Taco Bell Pilots Business Bootcamp to Promote Leadership Diversity

Global HR

​A training program to create pathways for restaurant workers looking to advance their careers through franchise ownership is the aim of a new pilot program—the Taco Bell Business School—launched Jan. 19. The first cohort of students start the six-week bootcamp in February.

The initiative is through a partnership between Irvine, Calif.-based Taco Bell and the University of Louisville’s Yum! Center for Global Franchise Excellence. The center opened in 2021 to recruit women and people of color and educate them on how owning a franchise can be a pathway to entrepreneurship. Taco Bell is one of the Yum! Brands.

The school is the latest example of an organization working to be more diverse and to school employees and potential job candidates on skills related to company needs.

Apple co-founder Steve Wozniak launched Woz U in 2017 in partnership with for-profit university Southern Careers Institute. It’s an online education program to produce tech workers. In 2021, AT&T University launched its HBCU Future Leaders Program, a multiyear mentoring and workforce readiness initiative for students at historically black colleges and universities (HBCUs). Chubb, property and casualty underwriters based in Zurich, Switzerland, has its own associate program to help early career professionals develop expertise as insurance professionals.

Classes for Taco Bell’s program provide accredited education and training on business and entrepreneurial skills, according to the company. Topics will include brand standards, the franchise business model and franchise law, financing and funding, human resources, recruitment and retention, the franchisee and franchisor relationship, and how to identify key performance indicators and goals. All classes will be virtual at this time.

Taco Bell executives and franchisees helped to create the curriculum, including creating videos and other supplemental materials, and University of Louisville faculty will teach the classes. The curriculum builds on the university’s existing franchise education tracks within its College of Business, according to the company. Bootcamp courses have received certified franchise executive education credits by the International Franchise Association.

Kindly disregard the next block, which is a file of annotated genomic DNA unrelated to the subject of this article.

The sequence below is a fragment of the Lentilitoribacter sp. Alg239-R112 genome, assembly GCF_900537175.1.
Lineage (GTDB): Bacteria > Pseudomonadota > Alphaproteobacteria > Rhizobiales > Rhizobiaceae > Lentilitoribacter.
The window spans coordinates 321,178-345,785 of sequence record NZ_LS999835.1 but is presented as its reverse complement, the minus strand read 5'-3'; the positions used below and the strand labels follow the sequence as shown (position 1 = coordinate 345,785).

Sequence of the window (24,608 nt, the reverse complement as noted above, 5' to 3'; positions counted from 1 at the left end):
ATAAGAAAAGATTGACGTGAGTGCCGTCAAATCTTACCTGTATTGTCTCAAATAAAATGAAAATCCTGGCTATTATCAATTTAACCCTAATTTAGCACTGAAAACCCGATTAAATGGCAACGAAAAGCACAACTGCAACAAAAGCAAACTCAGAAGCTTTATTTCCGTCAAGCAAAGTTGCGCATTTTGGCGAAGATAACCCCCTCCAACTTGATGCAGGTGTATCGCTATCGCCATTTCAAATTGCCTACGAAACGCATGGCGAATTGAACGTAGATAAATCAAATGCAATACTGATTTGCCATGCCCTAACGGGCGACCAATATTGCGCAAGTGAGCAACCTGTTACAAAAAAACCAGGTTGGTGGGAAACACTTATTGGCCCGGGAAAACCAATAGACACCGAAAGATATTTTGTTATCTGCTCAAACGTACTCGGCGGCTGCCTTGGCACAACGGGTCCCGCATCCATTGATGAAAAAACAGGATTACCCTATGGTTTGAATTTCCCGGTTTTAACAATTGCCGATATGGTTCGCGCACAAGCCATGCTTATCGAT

The aim, according to a Taco Bell spokesperson, is to create opportunities for underrepresented communities and for restaurant leadership to reflect the people who work and eat in their restaurants.
Students will receive scholarships to cover tuition for the program and will be recognized internally.

Anyone may apply, but Taco Bell is interested in people who have experience running a restaurant “and are eager for the next step in their career, are wanting to learn about the business of franchising or even have dreams of owning their own Taco Bell franchise one day,” according to a company spokesperson.

Businesses and educational institutions “have a responsibility to work together to break down barriers and create opportunities for those who wouldn’t otherwise have them,” Yum! Center for Global Franchise Excellence Director Kathy Gosser noted in a news statement.

Mark King, Taco Bell CEO, noted in a news statement that “we know that fast-food jobs are often seen as steppingstones to other careers.

“We want to make foundational changes that positively impact our diverse team members’ growth,” he added. “This program will teach them skills they need to climb the ladder, whether that’s moving up to the next level or even owning their own franchise one day.”

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